Effects of omnivorous shrimp in a montane tropical stream: sediment removal, disturbance of sessile invertebrates and enhancement of understory algal biomass

  • Pringle C
  • Blake G
  • Covich A
 et al. 
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Abstract

Freshwater shrimp dominate the faunal biomass of many headwater tropical streams: however, their role in community organization is unclear. Enclosure/exclosure experiments in a montane Puerto Rican stream examined direct and indirect effects of two dominant taxa of atyid (Atyidae) shrimp, Atya lanipes Holthuis and Xiphocaris elongata Guerin-Meneville. Both shrimp taxa caused significant reductions in sediment cover on rock substrata, reducing sedimentation and enhancing algal biovolume on clay tiles in cages. When tiles incubated in shrimp exclosures for 2 wks were placed outside of cages, atyid shrimp removed 100% of the sediment cover within a 30 min observation period. Atyid shrimp appear to play an important role in stream recovery after high discharge events by rapidly removing sediments and detritus deposited on benthic substrata in pools. We evaluated the mechanism by which A. lanipes influences algae and benthic insects by comparing patterns of algal biomass, taxonomic composition, and insect abundance between shrimp-exclusion and shrimp-presence treatments both with and without manual sediment removal. The shrimp exclusion treatment without manual sediment removal bad significantly lower algal biomass and greater sedimentation than all other treatments. The treatment in which shrimp were excluded but sediment was manually removed, however, accrued almost the same algal biovolume as the shrimp enclosure treatment, supporting the hypothesis that sediment removal enhances the biovolume of understory algal taxa. Algal community composition was similar between stream bottom bedrock exposed to natural densities of shrimp and all experimental treatments for both Atya and Xiphocaris: a diatom community strongly dominated (78–95%) by the adnate taxon, Achnanthes lanceolata Breb ex. Kutz. Atyid shrimp are important in determining the distribution and abundance of benthic insects through both direct and indirect effects. Sessile, retreat-building chironomid larvae (Chironomidae: Diptera) are negatively affected by both A. lanipes and X. elongata, through direct removal by foraging activities and/or indirectly through depression of sediment resources available to larvae for the construction of retreats. In constrast, the mobile grazer, Cloeodes maculipes (Baetidae: Ephemeroptera) was not adversely affected and atyid shrimp have the potential to exert positive indirect effects on this taxon by facilitating its exploitation of algal resources and/or through enhancement of understory algal food resources through sediment removal.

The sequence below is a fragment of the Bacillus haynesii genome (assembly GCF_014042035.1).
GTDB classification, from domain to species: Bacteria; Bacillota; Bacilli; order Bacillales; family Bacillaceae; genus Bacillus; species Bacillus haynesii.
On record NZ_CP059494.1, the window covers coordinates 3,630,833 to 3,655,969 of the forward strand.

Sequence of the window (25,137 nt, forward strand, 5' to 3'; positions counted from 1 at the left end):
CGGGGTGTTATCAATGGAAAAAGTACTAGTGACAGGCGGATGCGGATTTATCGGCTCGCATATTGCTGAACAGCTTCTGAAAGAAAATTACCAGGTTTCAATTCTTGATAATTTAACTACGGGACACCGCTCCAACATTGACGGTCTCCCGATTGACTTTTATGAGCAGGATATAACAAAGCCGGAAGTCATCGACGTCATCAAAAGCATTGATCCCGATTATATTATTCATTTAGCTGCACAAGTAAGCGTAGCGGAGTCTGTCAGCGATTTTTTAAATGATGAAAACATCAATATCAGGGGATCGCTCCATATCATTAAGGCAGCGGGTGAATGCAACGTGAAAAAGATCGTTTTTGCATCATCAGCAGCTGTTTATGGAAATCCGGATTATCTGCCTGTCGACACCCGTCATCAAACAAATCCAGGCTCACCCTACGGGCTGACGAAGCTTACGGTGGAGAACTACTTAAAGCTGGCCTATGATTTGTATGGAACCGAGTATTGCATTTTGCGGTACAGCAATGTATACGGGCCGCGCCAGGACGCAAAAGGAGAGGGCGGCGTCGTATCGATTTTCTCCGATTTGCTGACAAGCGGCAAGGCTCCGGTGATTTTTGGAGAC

Author-supplied keywords

  • Algal periphyton
  • Community structure
  • Sedimentation
  • Shrimp
  • Tropical stream

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Authors

  • Catherine M. Pringle

  • Gail A. Blake

  • Alan P. Covich

  • Karen M. Buzby

  • Amy Finley

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